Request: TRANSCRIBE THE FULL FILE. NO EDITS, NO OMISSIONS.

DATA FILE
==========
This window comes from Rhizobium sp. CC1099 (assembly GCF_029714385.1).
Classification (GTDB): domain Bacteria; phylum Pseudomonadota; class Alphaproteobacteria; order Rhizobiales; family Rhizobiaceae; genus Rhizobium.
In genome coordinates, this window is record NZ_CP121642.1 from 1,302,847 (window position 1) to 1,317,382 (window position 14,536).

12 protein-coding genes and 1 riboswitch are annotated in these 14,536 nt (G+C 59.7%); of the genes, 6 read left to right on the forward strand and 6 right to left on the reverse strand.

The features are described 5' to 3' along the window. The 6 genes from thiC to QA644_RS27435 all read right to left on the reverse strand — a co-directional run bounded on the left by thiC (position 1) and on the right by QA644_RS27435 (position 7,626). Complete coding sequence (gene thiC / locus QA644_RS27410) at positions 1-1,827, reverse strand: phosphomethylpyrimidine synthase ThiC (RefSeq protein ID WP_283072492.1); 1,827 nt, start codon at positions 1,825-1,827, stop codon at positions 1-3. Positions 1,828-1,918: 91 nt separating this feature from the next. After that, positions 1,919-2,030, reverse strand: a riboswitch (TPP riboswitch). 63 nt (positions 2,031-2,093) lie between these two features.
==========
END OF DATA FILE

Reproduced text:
This window comes from Rhizobium sp. CC1099 (assembly GCF_029714385.1).
Classification (GTDB): domain Bacteria; phylum Pseudomonadota; class Alphaproteobacteria; order Rhizobiales; family Rhizobiaceae; genus Rhizobium.
In genome coordinates, this window is record NZ_CP121642.1 from 1,302,847 (window position 1) to 1,317,382 (window position 14,536).

12 protein-coding genes and 1 riboswitch are annotated in these 14,536 nt (G+C 59.7%); of the genes, 6 read left to right on the forward strand and 6 right to left on the reverse strand.

The features are described 5' to 3' along the window. The 6 genes from thiC to QA644_RS27435 all read right to left on the reverse strand — a co-directional run bounded on the left by thiC (position 1) and on the right by QA644_RS27435 (position 7,626). Complete coding sequence (gene thiC / locus QA644_RS27410) at positions 1-1,827, reverse strand: phosphomethylpyrimidine synthase ThiC (RefSeq protein ID WP_283072492.1); 1,827 nt, start codon at positions 1,825-1,827, stop codon at positions 1-3. Positions 1,828-1,918: 91 nt separating this feature from the next. After that, positions 1,919-2,030, reverse strand: a riboswitch (TPP riboswitch). 63 nt (positions 2,031-2,093) lie between these two features.